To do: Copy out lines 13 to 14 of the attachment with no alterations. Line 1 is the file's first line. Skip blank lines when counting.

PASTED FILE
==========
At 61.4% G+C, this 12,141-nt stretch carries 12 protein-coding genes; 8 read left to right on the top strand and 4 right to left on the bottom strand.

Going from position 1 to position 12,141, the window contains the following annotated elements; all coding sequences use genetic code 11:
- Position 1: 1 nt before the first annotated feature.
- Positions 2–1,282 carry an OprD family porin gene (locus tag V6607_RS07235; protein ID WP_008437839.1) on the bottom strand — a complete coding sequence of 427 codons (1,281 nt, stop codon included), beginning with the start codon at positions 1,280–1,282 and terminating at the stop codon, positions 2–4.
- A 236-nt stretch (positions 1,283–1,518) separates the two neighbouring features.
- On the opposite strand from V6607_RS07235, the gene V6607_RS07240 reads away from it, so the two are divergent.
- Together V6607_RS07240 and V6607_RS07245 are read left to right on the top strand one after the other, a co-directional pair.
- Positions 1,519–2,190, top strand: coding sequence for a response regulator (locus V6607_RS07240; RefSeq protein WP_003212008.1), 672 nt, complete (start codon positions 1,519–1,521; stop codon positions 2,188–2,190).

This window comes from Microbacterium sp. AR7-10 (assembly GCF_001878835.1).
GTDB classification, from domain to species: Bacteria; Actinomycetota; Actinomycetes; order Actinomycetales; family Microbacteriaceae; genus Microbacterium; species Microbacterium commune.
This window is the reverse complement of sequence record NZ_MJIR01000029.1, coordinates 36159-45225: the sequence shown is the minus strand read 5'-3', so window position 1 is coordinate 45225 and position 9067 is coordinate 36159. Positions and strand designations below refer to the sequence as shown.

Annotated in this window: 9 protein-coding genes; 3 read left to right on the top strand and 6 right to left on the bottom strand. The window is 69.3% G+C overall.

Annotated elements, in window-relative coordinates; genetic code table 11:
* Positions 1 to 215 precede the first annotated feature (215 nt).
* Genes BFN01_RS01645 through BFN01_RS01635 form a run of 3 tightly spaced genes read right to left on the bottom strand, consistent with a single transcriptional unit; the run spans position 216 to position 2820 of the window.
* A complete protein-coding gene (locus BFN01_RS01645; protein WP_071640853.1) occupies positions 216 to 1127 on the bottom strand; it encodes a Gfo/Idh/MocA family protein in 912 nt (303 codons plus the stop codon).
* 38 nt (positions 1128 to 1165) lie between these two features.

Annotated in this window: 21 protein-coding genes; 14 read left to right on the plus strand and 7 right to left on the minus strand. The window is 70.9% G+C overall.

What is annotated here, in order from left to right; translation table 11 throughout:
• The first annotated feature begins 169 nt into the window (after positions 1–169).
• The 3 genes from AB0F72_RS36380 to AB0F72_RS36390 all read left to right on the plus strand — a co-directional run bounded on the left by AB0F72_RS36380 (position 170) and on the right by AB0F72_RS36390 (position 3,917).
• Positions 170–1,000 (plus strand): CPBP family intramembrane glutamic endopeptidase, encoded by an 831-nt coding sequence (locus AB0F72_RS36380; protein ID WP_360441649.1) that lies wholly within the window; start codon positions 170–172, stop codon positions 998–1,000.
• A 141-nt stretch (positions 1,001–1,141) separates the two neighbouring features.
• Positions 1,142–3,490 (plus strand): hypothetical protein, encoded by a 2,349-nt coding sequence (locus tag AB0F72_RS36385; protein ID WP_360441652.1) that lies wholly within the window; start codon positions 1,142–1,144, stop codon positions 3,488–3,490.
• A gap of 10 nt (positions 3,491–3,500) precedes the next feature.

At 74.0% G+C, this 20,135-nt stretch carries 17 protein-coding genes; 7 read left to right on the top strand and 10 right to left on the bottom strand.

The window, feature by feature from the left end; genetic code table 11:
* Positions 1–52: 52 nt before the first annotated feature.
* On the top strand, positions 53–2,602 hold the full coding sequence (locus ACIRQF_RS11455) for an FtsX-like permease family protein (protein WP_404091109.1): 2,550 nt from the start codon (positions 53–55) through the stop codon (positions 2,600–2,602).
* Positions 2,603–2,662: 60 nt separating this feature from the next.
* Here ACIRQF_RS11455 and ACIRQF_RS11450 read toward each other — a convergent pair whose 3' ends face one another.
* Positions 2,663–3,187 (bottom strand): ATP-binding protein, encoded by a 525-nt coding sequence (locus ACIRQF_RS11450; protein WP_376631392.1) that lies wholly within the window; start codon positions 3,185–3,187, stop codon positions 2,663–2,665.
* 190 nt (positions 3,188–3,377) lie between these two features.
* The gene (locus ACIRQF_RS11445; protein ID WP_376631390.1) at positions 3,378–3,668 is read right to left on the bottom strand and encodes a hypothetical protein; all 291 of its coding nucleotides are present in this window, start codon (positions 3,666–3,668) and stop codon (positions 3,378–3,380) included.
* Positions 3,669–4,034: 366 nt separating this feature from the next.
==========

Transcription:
Annotated elements, in window-relative coordinates; genetic code table 11:
* Positions 1 to 215 precede the first annotated feature (215 nt).